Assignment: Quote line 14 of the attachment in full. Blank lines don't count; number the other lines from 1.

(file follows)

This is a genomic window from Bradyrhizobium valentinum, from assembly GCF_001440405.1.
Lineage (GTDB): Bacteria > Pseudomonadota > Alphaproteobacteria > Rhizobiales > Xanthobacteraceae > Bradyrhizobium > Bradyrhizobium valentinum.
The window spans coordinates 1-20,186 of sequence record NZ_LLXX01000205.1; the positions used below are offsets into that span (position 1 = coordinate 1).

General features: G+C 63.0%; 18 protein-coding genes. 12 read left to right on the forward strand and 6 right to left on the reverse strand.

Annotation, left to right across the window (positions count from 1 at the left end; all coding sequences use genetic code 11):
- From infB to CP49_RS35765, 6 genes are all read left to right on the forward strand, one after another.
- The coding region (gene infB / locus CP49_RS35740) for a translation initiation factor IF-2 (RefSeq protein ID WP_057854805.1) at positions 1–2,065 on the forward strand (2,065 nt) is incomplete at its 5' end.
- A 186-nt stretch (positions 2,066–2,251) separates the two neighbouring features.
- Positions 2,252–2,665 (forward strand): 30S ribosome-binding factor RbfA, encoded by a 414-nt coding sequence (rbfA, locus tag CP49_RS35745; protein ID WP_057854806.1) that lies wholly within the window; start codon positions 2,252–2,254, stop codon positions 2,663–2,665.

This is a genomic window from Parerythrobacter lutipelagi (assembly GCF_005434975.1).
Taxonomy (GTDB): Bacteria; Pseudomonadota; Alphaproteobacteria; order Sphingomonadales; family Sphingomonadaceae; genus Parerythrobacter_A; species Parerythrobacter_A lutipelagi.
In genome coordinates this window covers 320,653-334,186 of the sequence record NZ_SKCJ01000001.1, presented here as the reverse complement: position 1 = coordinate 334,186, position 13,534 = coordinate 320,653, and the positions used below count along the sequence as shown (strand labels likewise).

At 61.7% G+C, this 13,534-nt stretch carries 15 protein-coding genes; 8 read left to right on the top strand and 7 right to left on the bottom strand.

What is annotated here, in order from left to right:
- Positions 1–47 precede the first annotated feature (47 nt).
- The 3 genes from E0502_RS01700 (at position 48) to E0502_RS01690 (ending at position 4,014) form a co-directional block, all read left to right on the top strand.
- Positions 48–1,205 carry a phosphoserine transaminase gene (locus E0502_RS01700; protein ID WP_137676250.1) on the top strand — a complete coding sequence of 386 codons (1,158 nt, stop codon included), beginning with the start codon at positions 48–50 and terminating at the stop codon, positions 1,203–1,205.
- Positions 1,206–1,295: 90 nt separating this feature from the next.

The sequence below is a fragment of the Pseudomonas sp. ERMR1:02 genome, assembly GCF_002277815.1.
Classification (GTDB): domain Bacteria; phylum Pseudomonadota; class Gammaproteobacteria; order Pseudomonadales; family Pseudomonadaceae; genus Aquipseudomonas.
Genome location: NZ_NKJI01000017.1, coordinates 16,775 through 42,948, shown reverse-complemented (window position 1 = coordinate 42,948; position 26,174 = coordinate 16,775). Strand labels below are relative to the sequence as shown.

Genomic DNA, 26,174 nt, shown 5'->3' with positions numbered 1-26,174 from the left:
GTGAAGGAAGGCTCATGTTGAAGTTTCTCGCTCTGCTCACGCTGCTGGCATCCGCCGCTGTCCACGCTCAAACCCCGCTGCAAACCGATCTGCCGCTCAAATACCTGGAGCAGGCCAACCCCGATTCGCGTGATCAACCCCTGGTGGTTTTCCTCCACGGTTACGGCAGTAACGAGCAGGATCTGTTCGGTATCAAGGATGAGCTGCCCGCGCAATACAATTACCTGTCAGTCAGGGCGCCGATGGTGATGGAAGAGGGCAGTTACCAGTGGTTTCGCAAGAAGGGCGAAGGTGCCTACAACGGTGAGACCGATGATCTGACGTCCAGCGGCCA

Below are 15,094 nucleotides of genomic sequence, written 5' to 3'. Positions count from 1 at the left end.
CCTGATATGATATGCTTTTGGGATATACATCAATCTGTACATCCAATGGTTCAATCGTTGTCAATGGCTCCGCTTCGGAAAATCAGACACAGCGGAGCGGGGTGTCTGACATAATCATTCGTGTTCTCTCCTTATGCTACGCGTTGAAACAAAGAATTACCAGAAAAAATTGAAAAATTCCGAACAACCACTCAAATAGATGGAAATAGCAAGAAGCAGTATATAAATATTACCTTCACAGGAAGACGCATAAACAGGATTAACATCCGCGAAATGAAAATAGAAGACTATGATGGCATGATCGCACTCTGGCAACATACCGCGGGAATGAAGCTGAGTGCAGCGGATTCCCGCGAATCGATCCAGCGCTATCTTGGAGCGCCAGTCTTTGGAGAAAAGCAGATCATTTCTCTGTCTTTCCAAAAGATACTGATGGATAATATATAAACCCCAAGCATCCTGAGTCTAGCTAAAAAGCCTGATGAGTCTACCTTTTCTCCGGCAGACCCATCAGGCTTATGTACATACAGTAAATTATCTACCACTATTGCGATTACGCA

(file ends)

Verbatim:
What is annotated here, in order from left to right: